well as unauthorized access to the scripts and processes that handle Ajax
requests. This is not because it makes this type of attack any easier to
perpetrate, but is due to the technologys reliance on JavaScript and its
under-the-covers nature. Many toolkits do not provide a mechanism for passing
credentials, so data must be somehow embedded in requests or ACLs placed on each
script that take advantage of the HTTP basic authentication mechanisms

Web applications based on new
programming techniques provide a larger scope for attacks
Mahesh Gupta, manager, Business Development, Cisco
The manifestations of Web 2.0
technologies run against the traditional IT security practice
Pranay Jhaveri, sales director, F5 Networks, India
The battleground for security
is no longer just the device or infrastructure
Vishal Dhupar, MD, Symantec India

Ajax increases the possibility of the so-called cross-site scripting flaws,
which occur when the site developer does not properly code pages. An attacker
can exploit this vulnerability to hijack user accounts, launch
information-stealing phishing scams, or even download malicious code onto users
computers, experts say. Web companies such as Microsoft, eBay, Yahoo, and Google
have all experienced cross-site scripting flaws on their websites. Ajax
applications are also vulnerable to JavaScript highjack, a form of cross-site
request forgery (CSRF).

The transfer of Web 2.0 ideas to B2B applications, known as Enterprise 2.0 or
Enterprise Web 2.0, is currently taking place with rich Web applications (RWA)
and browser-based rich Internet applications, many of which use Ajax. According
to Gupta of GlobalLogic, Security is a weak area in Ajax and there needs to be
a concerted effort to improve awareness and understanding of the vulnerabilities
and how to deal with them, if Enterprise Web 2.0 is to succeed. But, the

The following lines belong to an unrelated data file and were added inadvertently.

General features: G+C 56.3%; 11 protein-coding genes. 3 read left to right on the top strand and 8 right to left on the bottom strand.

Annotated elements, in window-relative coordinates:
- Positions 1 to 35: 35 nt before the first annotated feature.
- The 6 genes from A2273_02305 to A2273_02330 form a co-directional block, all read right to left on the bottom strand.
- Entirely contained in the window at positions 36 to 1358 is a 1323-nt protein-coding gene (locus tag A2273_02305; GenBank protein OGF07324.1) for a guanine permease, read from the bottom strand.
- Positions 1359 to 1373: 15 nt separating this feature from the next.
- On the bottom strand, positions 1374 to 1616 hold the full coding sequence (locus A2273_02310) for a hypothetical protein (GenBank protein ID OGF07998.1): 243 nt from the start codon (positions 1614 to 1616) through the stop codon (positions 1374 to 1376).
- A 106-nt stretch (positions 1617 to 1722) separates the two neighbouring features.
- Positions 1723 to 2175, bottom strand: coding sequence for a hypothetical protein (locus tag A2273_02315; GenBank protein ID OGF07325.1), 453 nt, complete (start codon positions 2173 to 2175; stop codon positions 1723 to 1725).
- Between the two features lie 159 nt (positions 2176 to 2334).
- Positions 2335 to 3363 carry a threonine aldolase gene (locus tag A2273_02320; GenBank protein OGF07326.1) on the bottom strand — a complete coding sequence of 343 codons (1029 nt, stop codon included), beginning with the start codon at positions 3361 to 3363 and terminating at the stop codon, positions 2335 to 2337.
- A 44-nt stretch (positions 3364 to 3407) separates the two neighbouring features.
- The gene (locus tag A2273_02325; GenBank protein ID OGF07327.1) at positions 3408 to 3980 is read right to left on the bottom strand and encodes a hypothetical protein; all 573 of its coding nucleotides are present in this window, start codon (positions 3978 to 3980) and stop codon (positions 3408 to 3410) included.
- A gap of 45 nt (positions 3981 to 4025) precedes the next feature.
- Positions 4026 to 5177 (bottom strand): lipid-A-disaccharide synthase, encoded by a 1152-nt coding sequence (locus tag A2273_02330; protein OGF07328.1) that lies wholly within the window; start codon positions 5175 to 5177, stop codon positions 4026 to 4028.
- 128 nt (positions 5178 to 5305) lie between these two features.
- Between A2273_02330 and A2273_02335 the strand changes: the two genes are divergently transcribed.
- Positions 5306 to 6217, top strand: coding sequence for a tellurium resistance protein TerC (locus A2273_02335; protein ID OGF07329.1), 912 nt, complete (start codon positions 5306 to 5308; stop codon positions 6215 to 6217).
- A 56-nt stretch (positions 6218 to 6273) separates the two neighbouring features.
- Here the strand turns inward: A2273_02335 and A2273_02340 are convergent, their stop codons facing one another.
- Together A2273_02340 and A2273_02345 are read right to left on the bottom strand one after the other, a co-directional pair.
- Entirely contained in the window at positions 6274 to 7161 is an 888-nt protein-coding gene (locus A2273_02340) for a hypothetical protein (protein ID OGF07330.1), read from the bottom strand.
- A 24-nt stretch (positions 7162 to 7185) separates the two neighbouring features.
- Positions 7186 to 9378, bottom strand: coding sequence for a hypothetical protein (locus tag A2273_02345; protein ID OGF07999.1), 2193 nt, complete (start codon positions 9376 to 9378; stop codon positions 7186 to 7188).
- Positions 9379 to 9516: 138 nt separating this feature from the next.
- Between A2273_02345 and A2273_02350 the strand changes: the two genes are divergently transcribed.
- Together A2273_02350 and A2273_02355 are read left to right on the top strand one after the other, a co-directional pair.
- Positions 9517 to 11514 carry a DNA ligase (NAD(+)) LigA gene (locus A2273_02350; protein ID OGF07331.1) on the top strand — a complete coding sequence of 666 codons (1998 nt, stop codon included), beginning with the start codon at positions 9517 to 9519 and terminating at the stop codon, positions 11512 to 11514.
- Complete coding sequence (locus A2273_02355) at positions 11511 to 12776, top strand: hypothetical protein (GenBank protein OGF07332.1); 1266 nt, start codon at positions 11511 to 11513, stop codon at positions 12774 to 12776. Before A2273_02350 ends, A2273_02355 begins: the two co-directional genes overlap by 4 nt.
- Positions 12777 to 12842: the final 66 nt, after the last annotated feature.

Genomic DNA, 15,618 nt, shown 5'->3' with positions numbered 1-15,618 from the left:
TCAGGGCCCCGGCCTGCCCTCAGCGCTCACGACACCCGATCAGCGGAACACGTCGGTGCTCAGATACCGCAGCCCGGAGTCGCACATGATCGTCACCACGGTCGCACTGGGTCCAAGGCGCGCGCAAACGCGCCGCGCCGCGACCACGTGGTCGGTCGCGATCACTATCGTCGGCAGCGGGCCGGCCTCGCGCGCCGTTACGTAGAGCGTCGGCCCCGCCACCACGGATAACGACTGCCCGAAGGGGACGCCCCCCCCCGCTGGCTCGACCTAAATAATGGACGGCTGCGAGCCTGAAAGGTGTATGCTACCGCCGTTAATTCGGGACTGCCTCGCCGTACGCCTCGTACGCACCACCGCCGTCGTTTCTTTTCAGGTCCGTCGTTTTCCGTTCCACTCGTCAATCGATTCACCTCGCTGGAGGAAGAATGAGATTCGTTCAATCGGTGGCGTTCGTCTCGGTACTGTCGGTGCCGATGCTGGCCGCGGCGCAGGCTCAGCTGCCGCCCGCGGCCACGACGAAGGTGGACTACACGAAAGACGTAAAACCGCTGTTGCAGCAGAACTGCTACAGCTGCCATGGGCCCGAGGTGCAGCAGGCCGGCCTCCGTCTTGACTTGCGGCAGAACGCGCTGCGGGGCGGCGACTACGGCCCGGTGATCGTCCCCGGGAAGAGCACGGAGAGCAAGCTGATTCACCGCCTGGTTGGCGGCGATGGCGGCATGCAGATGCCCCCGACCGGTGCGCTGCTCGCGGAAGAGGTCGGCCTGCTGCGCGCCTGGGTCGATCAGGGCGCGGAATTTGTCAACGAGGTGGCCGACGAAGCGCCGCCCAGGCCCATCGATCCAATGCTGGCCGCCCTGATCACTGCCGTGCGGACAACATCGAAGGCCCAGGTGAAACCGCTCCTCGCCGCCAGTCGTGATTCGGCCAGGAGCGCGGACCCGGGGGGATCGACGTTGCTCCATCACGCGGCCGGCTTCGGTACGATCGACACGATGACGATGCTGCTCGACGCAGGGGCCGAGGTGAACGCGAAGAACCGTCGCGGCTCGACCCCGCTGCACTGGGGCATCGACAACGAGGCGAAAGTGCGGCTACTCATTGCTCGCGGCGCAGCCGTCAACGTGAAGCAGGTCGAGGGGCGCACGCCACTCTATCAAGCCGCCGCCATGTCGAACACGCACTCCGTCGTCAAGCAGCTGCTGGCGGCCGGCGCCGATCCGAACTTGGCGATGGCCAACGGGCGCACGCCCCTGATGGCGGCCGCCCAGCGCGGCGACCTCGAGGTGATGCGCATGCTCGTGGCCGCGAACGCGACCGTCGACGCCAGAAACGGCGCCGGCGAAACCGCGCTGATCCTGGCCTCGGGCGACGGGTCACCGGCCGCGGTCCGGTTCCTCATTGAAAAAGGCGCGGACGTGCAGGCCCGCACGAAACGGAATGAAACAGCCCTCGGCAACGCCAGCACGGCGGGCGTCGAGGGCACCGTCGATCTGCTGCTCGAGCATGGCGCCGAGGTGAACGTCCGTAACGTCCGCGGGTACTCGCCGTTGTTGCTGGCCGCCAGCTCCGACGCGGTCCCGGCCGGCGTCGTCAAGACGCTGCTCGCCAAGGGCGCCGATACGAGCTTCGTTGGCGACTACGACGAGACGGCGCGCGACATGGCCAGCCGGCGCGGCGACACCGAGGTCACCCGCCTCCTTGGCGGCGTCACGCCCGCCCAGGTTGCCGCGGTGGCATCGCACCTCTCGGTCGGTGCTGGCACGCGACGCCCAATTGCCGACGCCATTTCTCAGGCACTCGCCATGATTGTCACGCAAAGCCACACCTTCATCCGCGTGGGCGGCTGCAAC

cross-site scripting issue is only one of the risks. Other potential problems in
Ajax code include race conditions, code correctness issues, object model
violations, insecure randomness, and poor error handling.

Security Nirvana
Vishal Dhupar, MD, Symantec India terms Security 2.0 as the enhanced version of
security needed to protect the Web 2.0 era. The battleground for security is no
longer just the device or infrastructure, as it used to be in Security 1.0,
rather its shifted to the information and interactions, he adds. Protecting
this information and securing these interactions takes more than bolted-on
security. It takes integrated products and services that provide a holistic view
into an organizations security posture. It also takes solutions that identify
risks early, so that steps can be taken to mitigate them and prevent an attack.
And, it entails enabling customers to manage their security events, no matter
what products they may have already installed.

Web application firewalls have evolved and now include the ability to secure
and prevent attacks against Ajax and other XML-based attacks. A Web application
firewall or XML firewall prevents existing and emerging attacks from reaching
the application server, thus eliminating the majority of Ajax and XML-borne
attacks from adversely affecting internal application infrastructure. These
solutions are certainly not all inclusive, nor are they meant to replace
existing secure development practices, but they can augment the existing
security policies by putting in place a first line of defense that will prevent
a majority of malicious traffic from reaching the application.

Considering the fundamental difference between Web 2.0 and HTML that the Web
2.0 applications are going to be more interactive with users, there is an
increased requirement to have strong architectural approach from planning to
design to development and implementation keeping security in mind at each stage.
According to Gupta of Cisco, Web 2.0 is not a single software or a device;
rather its a growing platform. As mentioned earlier, security can be
compromised at multiple levels of the platform, ie, application, database,
network and end device. For secure communication and data sharing, an
integrated, adaptive, and collaborative security approach is essential.

Shipra Malhotra